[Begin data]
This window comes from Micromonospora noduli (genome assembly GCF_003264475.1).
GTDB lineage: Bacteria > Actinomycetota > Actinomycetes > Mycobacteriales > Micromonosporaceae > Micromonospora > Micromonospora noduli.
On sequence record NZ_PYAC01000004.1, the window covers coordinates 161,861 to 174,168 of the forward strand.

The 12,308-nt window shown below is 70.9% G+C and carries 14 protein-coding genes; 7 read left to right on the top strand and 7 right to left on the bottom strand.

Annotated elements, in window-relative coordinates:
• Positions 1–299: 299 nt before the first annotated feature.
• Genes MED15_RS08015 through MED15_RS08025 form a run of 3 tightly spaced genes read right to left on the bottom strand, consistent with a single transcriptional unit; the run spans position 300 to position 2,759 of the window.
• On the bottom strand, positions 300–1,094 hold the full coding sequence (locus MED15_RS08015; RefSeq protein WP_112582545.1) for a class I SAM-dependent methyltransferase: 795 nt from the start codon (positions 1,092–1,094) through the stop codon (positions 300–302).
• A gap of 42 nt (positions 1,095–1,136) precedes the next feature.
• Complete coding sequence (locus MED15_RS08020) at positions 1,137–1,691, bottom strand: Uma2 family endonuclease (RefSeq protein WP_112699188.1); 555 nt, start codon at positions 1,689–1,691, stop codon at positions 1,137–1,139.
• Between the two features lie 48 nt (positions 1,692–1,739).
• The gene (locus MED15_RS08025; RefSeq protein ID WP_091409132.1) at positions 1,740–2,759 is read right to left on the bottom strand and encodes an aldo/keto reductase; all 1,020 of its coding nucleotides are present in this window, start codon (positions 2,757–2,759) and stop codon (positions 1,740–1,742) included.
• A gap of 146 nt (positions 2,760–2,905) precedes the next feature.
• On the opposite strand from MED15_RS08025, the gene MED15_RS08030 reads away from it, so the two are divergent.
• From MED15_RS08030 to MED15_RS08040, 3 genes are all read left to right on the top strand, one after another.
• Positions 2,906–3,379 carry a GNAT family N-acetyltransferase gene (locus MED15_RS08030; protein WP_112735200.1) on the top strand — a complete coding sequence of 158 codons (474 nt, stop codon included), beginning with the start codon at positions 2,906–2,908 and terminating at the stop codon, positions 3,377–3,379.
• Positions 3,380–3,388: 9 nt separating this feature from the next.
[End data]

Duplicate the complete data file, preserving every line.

This window comes from Micromonospora noduli (genome assembly GCF_003264475.1).
GTDB lineage: Bacteria > Actinomycetota > Actinomycetes > Mycobacteriales > Micromonosporaceae > Micromonospora > Micromonospora noduli.
On sequence record NZ_PYAC01000004.1, the window covers coordinates 161,861 to 174,168 of the forward strand.

The 12,308-nt window shown below is 70.9% G+C and carries 14 protein-coding genes; 7 read left to right on the top strand and 7 right to left on the bottom strand.

Annotated elements, in window-relative coordinates:
• Positions 1–299: 299 nt before the first annotated feature.
• Genes MED15_RS08015 through MED15_RS08025 form a run of 3 tightly spaced genes read right to left on the bottom strand, consistent with a single transcriptional unit; the run spans position 300 to position 2,759 of the window.
• On the bottom strand, positions 300–1,094 hold the full coding sequence (locus MED15_RS08015; RefSeq protein WP_112582545.1) for a class I SAM-dependent methyltransferase: 795 nt from the start codon (positions 1,092–1,094) through the stop codon (positions 300–302).
• A gap of 42 nt (positions 1,095–1,136) precedes the next feature.
• Complete coding sequence (locus MED15_RS08020) at positions 1,137–1,691, bottom strand: Uma2 family endonuclease (RefSeq protein WP_112699188.1); 555 nt, start codon at positions 1,689–1,691, stop codon at positions 1,137–1,139.
• Between the two features lie 48 nt (positions 1,692–1,739).
• The gene (locus MED15_RS08025; RefSeq protein ID WP_091409132.1) at positions 1,740–2,759 is read right to left on the bottom strand and encodes an aldo/keto reductase; all 1,020 of its coding nucleotides are present in this window, start codon (positions 2,757–2,759) and stop codon (positions 1,740–1,742) included.
• A gap of 146 nt (positions 2,760–2,905) precedes the next feature.
• On the opposite strand from MED15_RS08025, the gene MED15_RS08030 reads away from it, so the two are divergent.
• From MED15_RS08030 to MED15_RS08040, 3 genes are all read left to right on the top strand, one after another.
• Positions 2,906–3,379 carry a GNAT family N-acetyltransferase gene (locus MED15_RS08030; protein WP_112735200.1) on the top strand — a complete coding sequence of 158 codons (474 nt, stop codon included), beginning with the start codon at positions 2,906–2,908 and terminating at the stop codon, positions 3,377–3,379.
• Positions 3,380–3,388: 9 nt separating this feature from the next.